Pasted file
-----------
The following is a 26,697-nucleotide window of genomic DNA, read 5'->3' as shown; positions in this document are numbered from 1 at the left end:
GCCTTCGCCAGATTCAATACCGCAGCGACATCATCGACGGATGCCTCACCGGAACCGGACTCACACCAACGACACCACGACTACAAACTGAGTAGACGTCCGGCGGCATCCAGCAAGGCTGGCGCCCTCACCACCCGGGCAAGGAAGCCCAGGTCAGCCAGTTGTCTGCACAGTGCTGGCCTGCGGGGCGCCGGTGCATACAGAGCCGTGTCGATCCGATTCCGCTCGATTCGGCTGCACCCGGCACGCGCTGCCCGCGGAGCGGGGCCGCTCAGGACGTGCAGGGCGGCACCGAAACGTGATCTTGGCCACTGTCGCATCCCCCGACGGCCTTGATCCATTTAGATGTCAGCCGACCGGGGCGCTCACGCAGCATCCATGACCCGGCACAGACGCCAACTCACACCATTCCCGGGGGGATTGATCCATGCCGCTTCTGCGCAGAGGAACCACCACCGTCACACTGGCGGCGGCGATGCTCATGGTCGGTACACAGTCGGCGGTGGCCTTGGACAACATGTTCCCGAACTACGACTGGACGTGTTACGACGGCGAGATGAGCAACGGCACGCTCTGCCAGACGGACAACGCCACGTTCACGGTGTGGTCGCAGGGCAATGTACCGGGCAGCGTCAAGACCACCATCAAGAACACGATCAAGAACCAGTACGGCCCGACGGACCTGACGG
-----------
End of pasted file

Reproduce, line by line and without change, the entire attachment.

The following is a 26,697-nucleotide window of genomic DNA, read 5'->3' as shown; positions in this document are numbered from 1 at the left end:
GCCTTCGCCAGATTCAATACCGCAGCGACATCATCGACGGATGCCTCACCGGAACCGGACTCACACCAACGACACCACGACTACAAACTGAGTAGACGTCCGGCGGCATCCAGCAAGGCTGGCGCCCTCACCACCCGGGCAAGGAAGCCCAGGTCAGCCAGTTGTCTGCACAGTGCTGGCCTGCGGGGCGCCGGTGCATACAGAGCCGTGTCGATCCGATTCCGCTCGATTCGGCTGCACCCGGCACGCGCTGCCCGCGGAGCGGGGCCGCTCAGGACGTGCAGGGCGGCACCGAAACGTGATCTTGGCCACTGTCGCATCCCCCGACGGCCTTGATCCATTTAGATGTCAGCCGACCGGGGCGCTCACGCAGCATCCATGACCCGGCACAGACGCCAACTCACACCATTCCCGGGGGGATTGATCCATGCCGCTTCTGCGCAGAGGAACCACCACCGTCACACTGGCGGCGGCGATGCTCATGGTCGGTACACAGTCGGCGGTGGCCTTGGACAACATGTTCCCGAACTACGACTGGACGTGTTACGACGGCGAGATGAGCAACGGCACGCTCTGCCAGACGGACAACGCCACGTTCACGGTGTGGTCGCAGGGCAATGTACCGGGCAGCGTCAAGACCACCATCAAGAACACGATCAAGAACCAGTACGGCCCGACGGACCTGACGG